Additive Veneers

Shadeguides - Cases - Tips and tricks - Indirect anteriors
2016-05-19

Modern adhesive dentistry has provided clinicians with simpler reconstructive procedures by opening new scenarios that were once unthinkable, thanks to adhesive techniques. To this end we nowadays have the possibility to make partial restorations, both with feldspathic and glass ceramic on anterior teeth, with nearly no preparation, by performing minimal intervention on enamel that is, in any case, preserved with its integrity, enabling us to get the best possible adhesion.
The approach presented hereafter is a modern approach to partial anterior restorative procedures and a useful workflow to follow in all of the cases that won’t allow occlusal checks, if not after cementation.
The patient has undergone treatment at our office since 2009, year in with restorations on teeth 1.5 1.6 1.7 2.4 2.5 2.6 2.7 3.6 3.7 4.5 4.6 4.7 had been made because of the presence of primary carious proximal and occlusal lesions, and root canal treatment was carried out on tooth 2.6 because of penetrating caries. She reports trauma on anterior teeth during her childhood: in fact, fracture signs are present on the enamel of tooth 1.2, without symptoms.
Early wear signs are also visible on the enamel of teeth 2.1 3.1 3.2 4.1 4.2 as a consequence to malocclusion with a deep bite.
In March 2011, under my advice, once the restorative treatments had been finished, the patient accepts to undergo an orthodontic treatment to correct II class II division malocclusion with a deep bite and right-sided open bite. She was therefore referred to my Orthodontist who carried out the malocclusion correction and teeth alignment.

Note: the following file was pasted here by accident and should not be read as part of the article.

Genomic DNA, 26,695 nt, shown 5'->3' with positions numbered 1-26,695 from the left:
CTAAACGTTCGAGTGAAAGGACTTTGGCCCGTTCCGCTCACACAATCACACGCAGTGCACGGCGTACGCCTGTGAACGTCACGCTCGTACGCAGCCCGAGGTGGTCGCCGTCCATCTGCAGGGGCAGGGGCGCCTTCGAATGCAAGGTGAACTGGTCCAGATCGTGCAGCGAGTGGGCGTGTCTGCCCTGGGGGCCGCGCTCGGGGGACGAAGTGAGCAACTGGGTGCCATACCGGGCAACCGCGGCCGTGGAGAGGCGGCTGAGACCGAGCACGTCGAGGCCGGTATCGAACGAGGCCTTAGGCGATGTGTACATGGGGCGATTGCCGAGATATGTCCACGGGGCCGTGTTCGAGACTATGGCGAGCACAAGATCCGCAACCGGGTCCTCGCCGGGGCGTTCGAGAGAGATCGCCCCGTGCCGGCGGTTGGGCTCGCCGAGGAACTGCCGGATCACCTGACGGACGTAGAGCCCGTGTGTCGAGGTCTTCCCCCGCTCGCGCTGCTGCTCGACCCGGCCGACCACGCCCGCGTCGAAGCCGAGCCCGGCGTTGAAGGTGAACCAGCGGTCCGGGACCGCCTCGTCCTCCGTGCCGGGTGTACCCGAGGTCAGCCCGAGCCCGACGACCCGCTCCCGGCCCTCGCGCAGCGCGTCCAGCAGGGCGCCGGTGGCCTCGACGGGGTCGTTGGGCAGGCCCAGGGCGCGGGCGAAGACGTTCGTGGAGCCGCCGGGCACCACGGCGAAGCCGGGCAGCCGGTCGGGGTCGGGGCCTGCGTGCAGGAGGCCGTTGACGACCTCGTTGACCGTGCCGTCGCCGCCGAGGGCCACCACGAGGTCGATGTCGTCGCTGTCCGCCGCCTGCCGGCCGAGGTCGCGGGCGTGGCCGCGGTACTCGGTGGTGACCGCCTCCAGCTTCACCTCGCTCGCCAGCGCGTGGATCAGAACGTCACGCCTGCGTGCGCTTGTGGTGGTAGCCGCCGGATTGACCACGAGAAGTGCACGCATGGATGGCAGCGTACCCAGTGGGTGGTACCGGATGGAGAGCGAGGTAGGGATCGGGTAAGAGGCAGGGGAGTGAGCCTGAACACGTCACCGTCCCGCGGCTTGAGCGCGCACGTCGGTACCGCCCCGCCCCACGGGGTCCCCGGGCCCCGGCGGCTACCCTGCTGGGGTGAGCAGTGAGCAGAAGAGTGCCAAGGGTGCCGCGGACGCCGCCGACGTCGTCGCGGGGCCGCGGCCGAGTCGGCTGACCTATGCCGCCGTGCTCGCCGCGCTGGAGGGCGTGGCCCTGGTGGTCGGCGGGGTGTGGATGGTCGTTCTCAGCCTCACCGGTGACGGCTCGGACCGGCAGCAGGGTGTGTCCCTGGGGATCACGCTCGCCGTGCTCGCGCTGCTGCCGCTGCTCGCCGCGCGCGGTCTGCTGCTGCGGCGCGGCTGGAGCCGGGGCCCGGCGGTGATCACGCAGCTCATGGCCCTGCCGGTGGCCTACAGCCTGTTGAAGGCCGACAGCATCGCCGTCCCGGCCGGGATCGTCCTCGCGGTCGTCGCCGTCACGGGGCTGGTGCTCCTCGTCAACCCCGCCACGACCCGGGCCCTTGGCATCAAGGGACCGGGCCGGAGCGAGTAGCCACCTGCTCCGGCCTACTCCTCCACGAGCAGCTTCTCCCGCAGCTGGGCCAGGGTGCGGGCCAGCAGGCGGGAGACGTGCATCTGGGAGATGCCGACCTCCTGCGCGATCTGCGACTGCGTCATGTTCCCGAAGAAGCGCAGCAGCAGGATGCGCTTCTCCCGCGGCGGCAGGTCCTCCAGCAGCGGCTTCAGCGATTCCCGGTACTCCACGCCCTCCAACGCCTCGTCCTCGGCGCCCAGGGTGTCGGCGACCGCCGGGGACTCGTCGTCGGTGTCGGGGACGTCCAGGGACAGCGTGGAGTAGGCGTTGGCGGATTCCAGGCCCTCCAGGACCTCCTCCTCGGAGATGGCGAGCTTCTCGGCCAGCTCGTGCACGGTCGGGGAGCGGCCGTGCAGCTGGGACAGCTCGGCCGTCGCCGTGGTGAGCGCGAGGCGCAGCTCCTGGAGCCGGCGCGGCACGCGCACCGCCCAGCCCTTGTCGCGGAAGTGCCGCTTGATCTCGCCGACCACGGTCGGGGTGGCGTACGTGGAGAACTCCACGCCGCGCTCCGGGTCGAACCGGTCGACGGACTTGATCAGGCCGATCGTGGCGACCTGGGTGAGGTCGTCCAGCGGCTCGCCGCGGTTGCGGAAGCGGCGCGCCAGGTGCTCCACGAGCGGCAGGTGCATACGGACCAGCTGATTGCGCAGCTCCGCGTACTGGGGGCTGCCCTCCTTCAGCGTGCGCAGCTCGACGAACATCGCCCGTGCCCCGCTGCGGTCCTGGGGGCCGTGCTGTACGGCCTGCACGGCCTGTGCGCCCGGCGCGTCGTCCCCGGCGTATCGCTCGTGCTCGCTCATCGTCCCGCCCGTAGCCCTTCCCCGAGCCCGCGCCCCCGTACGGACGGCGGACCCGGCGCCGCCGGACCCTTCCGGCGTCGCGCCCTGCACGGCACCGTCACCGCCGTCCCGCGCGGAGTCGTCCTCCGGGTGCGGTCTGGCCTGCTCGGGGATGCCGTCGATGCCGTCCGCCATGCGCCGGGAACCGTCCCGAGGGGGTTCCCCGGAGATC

In December 2013, after two-years buccal, fixed ortho treatment, the patient is sent back to my attention from the Orthodontist, who has ideally finalized the treatment: under the skeletal situation and the available space, some diasthemas were still around 1.2 and 2.2, both mesially and distally. Orthodontic treatment had produce and increase in the overjet and a reduction of the overbite while solving the deep bite former status. Overbite was caused also by wear of incisal margins of 2.1 3.1 3.2 4.1 4.2, and, as a result, was particularly insufficient by the end of the orthodontic treatment, and a poor anterior protrusion guide resulted as well.
I thus was asked by the orthodontist for an intervention to increase the overbite and to restore the anterior guide in protrusion, to achieve an improvement in posterior disclusion and closing of the residual, post-orthodontic diasthemas.
The patient also asked for the best esthetic solution both in the short and in the long term.

Fig. 1

Img. 1 – Patient close-up before orthodontic treatment.

Fig. 2

Img. 2 – Initial situation before orthodontic treatment, frontal view.

Fig. 3

Img. 3 – Face close-up during orthodontic treatment.

Fig. 4

Img. 4 – Frontal view during orthodontic treatment.

Fig. 5

Img. 5 – Initial situation, after orthodontic treatment. Frontal view, maximum intercuspation and open mouth.

Fig. 6

Img. 6 – Initial situation after orthodontic treatment, frontal view in maximum intercuspation and open mouth.

Fig. 7

Img. 7 – Initial situation after orthodontic treatment, frontal view. Protruded position. Reduced anterior guidance during protrusion.

Fig. 8

Img. 8 – Close-up on the overbite and on the missing contacts between 3.1 3.2 4.1 and their antagonists.

Fig. 9

Img. 9 – Initial situation in upper and lower anterior sextant.

Fig. 10

Img. 10 – Initial situation, occlusal view of both arches after orthodontic treatment.

Fig. 11

Img. 11 – Initial situation after orthodontic treatment, lateral view.

Fig. 12

Img. 12 – Post-orthodontic detail of teeth 1.2 and 2.2.

Fig. 13

Img. 13 – Face bow is perfectly positioned, parallel to the horizon with the patient standing.

Fig. 14

Img. 14 – Details of the articulator used for wax-up.

Fig. 15

Img. 15 – Details of analysis wax-up of 1.2, 2.1, 2.2, 3.1, 3.2, 4.1, 4.2.

Fig. 16